From there you head up the Ribbon Reefs and over night to Osprey Reef just over 84km from the shore, waking up on the open ocean you are rewarded for your long journey with gin clear water and incredible underwater scenery.

In areas the reef drops away to over 100m and consequently creatures of the deep often end up taking some time out in the warm shallows, sharks, rays, mantas and innumerable species of fish are all found at each dive site.


The stand out dive for me was the shark feed at North Horn on the Osprey Reef, again my head was screaming at me that being underwater with feeding sharks was probably not conducive to a health and safety party however my inquisitive nature forced me to sign the disclaimer and gear up for the dive.

The trip director gave a confident and thorough dive brief detailing the feeding procedure and assured us that no one had been attacked in the history of the companies operation, a somewhat comforting thought.

As we drifted down through the blue water we saw a huge school of bump head parrot fish cruising along the outer wall of the reef and as we neared the feeding area the dark shadows circling below came closer.


coral sea safari on the great barrier reef

Perched on a ledge at about 15m those brave enough to dive are rewarded with an incredible glimpse into the nature of one of the worlds great predators, white, black and silver tip reef sharks swarmed the area eager for their feed.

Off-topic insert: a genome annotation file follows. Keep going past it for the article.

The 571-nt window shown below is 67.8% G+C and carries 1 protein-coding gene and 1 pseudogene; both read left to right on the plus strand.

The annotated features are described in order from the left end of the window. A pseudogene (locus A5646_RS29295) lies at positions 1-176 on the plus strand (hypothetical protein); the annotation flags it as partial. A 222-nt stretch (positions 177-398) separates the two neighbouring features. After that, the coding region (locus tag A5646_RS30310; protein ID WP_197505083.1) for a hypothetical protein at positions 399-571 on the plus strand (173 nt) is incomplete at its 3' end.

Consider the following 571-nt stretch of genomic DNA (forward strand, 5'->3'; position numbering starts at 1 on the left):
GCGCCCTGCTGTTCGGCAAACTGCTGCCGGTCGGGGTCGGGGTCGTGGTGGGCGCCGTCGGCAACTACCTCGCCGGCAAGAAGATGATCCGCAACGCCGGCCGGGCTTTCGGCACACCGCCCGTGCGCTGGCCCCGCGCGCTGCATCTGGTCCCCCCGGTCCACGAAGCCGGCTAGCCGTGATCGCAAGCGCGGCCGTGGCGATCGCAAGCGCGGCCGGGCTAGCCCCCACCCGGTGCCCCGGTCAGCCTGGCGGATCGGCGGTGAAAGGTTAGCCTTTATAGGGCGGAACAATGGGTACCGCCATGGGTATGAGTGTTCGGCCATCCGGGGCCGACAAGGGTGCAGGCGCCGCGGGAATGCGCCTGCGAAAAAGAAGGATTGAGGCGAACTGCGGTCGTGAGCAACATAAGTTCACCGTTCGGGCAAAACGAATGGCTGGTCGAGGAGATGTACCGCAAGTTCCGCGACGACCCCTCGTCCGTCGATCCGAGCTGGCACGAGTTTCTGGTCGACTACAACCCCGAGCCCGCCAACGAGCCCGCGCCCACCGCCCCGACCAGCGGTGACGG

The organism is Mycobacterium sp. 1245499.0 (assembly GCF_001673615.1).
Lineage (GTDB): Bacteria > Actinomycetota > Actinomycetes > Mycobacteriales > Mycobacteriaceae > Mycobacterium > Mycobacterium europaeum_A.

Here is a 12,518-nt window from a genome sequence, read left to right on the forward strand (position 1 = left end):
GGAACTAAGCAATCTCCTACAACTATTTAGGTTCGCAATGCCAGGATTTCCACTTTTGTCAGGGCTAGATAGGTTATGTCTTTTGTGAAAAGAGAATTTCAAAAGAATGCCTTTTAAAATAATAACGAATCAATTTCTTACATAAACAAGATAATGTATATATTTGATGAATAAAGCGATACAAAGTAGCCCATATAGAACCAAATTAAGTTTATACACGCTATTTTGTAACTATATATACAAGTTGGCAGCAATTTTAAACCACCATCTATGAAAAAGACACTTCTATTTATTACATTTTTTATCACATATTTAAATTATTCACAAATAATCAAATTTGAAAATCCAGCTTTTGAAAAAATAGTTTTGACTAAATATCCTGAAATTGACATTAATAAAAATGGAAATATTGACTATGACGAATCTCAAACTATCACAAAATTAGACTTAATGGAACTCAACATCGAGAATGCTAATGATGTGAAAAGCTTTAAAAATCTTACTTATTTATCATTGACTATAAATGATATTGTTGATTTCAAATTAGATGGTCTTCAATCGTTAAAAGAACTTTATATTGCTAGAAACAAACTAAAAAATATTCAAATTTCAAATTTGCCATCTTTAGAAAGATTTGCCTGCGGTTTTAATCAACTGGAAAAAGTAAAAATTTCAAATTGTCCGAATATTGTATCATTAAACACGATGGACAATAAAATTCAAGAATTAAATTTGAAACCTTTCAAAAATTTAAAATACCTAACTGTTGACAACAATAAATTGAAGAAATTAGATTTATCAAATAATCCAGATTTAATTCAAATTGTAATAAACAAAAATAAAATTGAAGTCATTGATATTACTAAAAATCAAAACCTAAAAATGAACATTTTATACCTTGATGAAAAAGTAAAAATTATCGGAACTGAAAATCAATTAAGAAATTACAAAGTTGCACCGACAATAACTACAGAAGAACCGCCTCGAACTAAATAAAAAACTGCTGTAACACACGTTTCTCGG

As the trip director checks to see that all the divers are calm and comfortable the feeder full of tuna heads is lowered from the boat above and the sharks frenzy around it, the feed that is attached to a chain and buoy is then released sending the sharks into a heated flurry.

They tear and swirl around the food in such a mesmerising fashion that your mind simply stops computing the nature of the situation and watches in awe.

I was surprised to see a gigantic potato cod attempting to join in the feed, it was almost comical to see a fish, however large, compete with the reef sharks for a morsel of tuna.


coral sea safari on the great barrier reef

The rest of the dive sites out at Osprey did not disappoint, descending to around 35m one morning we were treated to unbelievable visibility of 55m+ and watched two eagle rays float effortlessly along the reef wall.

The wealth of life both coral and fish is just incredible, we saw innumerable species of brightly coloured fish, eels, rays and sharks as well as beautiful macro life such a hermit crabs, pipefish and insanely coloured nudibranchs. With the sunlight beaming down through the water it was almost as though the reef had been freshly painted for our arrival.

Back within the relatively calm waters of the Barrier Reef we were treated to some incredible sights along the Ribbon Reefs, Pixie Gardens, Snake Pit and out at Steve’s Bommie. Again I fear words just wont measure up to the stunning images that Ben captured on his underwater camera, so I shall simply submerge you in the visual delights of the Great Barrier Reef.

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Have you seen the diverse inhabitants of the Great Barrier Reef up close? We’d love for you to share your experiences with me below.

Travel Blogger & Photographer
  1. I read this with fascination and a touch of fear! The idea of being down there panics me abit but I think I would work through that to see such sights.